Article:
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Creating a bootstrap theme – a guide

By now Twitter’s Bootstrap has become commonplace, I see it all the time – for better or for worse, chances are its something you’re going to run into in the Front End world.

Bootstrap can make for a quick, easy, and strong foundation for the style and basic structure of your website – if done right. If done wrong however it can be an absolute pain in the arse.

I’ve definitely seen it done both ways, so here are a few tips to hopefully steer you in the right direction.


First thing to note is that while there is a sass version available, Bootstrap 3 is written using less, so that’s what I’ll be using in my examples. It’s essential to use one of these preprocessors for what we are trying to achieve here.

Download bootstrap

So obviously we need to download bootstrap, use npm, or bower or whatever you prefer – I’ll use npm:

npm install bootstrap

That’s gonna download bootstrap for you, including all the source less files – which are what we are interested in.

It might be a bit obvious but the first thing to note is that you should never edit these files, not the components, not the variables, not anything.

Import Bootstrap

Next we want to import the bootstrap less files into our theme – I like to have a single less file to import all of bootstrap. I’m gonna use this folder structure for this example:

my-project/├── node_modules/bootstrap/└── src/    └── less/        ├── bootstrap-theme/        │   ├── bootstrap.less        │   └── bootstrap-theme.less        └── my-project.less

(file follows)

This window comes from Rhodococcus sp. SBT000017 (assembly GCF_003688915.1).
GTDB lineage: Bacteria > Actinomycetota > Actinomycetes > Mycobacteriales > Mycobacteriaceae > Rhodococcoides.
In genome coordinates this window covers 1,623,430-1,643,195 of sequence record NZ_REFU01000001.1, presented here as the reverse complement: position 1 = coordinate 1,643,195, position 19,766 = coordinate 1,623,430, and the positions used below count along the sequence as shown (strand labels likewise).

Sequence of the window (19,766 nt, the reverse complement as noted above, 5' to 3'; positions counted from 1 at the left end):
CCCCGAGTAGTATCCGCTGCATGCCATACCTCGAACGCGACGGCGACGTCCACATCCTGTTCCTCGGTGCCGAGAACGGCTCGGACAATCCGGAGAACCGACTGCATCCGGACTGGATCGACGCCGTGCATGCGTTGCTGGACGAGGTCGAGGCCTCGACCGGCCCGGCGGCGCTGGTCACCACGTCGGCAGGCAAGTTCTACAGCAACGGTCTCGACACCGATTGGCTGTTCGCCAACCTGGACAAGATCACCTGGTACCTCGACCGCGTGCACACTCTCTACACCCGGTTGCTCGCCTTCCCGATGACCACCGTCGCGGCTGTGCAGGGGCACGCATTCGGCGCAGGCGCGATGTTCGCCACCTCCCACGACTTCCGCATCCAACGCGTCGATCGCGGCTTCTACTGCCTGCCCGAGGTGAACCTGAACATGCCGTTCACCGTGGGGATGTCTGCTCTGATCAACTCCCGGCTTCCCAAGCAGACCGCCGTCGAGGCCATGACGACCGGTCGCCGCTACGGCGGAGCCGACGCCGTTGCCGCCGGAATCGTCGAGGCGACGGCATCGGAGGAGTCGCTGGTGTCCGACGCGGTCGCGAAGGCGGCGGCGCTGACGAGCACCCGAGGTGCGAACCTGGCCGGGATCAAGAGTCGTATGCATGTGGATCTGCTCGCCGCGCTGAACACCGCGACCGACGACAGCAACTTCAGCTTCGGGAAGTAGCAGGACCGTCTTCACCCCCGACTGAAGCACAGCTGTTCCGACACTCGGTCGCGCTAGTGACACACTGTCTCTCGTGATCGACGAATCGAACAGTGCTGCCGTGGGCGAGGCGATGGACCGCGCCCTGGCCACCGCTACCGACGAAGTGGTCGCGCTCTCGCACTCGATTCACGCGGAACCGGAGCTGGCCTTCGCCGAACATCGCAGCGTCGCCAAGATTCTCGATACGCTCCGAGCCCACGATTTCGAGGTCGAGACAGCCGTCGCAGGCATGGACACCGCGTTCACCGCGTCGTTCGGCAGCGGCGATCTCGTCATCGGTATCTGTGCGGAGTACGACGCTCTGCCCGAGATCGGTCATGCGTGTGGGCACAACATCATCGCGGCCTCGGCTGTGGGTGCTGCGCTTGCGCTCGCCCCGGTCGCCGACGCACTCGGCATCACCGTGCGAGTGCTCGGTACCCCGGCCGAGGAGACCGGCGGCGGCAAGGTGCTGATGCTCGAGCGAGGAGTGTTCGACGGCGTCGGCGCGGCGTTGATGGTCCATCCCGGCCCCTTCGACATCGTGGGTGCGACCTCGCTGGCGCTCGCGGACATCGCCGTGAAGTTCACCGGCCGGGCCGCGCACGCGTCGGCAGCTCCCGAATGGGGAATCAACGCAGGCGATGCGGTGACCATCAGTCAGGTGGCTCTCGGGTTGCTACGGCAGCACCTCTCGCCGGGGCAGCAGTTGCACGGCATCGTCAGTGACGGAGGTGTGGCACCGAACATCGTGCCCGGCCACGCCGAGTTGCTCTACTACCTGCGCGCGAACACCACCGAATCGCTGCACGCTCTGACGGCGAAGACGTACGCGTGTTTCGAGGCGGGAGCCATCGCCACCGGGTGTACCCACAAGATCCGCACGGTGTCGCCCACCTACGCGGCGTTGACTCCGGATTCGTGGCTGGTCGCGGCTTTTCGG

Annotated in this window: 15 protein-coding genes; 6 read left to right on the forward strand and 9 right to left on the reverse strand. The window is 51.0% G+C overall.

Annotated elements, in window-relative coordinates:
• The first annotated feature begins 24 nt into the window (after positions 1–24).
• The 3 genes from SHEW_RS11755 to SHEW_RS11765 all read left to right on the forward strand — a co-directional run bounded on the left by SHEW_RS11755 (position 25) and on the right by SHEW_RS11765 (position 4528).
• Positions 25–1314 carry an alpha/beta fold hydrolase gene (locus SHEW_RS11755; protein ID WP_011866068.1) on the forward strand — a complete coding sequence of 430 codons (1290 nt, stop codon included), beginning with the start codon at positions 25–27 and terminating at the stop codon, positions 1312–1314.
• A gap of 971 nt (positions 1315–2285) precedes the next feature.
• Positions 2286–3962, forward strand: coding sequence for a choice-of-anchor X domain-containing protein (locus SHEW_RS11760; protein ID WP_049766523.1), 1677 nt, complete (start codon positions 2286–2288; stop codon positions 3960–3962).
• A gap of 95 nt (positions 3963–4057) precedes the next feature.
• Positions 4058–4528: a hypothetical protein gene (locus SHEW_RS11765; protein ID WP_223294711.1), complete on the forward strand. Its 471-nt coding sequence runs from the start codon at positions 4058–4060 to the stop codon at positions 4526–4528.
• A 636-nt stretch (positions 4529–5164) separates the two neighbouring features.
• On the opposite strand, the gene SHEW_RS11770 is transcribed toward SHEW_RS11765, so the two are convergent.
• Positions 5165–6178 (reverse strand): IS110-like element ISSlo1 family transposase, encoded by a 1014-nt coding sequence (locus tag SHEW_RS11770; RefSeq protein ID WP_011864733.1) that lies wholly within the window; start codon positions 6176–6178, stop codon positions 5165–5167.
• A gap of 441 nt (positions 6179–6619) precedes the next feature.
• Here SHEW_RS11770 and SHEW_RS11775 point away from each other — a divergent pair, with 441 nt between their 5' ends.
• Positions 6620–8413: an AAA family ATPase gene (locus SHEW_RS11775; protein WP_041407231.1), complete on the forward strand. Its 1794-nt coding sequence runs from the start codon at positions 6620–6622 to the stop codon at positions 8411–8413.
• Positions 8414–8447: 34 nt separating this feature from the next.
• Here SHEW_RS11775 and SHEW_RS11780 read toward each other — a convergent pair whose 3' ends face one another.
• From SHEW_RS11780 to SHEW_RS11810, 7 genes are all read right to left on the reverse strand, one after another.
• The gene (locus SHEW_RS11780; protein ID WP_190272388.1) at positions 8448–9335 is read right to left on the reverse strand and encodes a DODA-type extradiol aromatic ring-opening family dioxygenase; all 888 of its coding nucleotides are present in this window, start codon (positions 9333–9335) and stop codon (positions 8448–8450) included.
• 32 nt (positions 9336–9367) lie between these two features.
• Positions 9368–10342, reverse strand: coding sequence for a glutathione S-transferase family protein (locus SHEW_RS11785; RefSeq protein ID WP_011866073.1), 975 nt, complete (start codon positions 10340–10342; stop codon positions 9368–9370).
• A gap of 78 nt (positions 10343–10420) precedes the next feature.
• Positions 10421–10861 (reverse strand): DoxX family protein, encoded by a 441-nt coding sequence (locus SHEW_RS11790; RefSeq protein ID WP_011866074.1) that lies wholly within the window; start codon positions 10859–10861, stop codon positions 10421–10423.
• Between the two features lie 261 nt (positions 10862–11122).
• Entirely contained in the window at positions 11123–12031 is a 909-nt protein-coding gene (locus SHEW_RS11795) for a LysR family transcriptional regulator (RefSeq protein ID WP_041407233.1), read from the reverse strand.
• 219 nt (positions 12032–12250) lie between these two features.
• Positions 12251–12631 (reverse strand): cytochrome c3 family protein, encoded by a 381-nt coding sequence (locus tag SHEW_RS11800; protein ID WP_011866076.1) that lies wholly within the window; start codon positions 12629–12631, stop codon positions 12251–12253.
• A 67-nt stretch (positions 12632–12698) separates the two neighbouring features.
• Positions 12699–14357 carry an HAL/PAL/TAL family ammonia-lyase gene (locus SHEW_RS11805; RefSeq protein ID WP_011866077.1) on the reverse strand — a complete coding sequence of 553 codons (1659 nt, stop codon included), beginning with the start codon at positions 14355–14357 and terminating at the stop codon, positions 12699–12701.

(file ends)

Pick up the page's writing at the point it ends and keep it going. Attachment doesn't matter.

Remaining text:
So inside my bootstrap-theme/bootstrap.less file I add all the bootstrap imports from node_modules/bootstrap/bootstrap.less with the paths updated – you can create a variable for this if you like.

// Core variables and mixins@import ~"@{path-bootstrap}/variables.less";@import ~"@{path-bootstrap}/mixins.less";// Reset and dependencies@import ~"@{path-bootstrap}/normalize.less";@import ~"@{path-bootstrap}/print.less";@import ~"@{path-bootstrap}/glyphicons.less";// Core CSS@import ~"@{path-bootstrap}/scaffolding.less";@import ~"@{path-bootstrap}/type.less";@import ~"@{path-bootstrap}/code.less";@import ~"@{path-bootstrap}/grid.less";@import ~"@{path-bootstrap}/tables.less";@import ~"@{path-bootstrap}/forms.less";@import ~"@{path-bootstrap}/buttons.less";...

All bootstrap-theme.less does at the moment is import the bootstrap.less file – which is just for the sake of keeping things tidy – we’ll be adding more to it soon.

The idea here is pretty simple – we now we have our project, which will import bootstrap-theme which will itself import bootstrap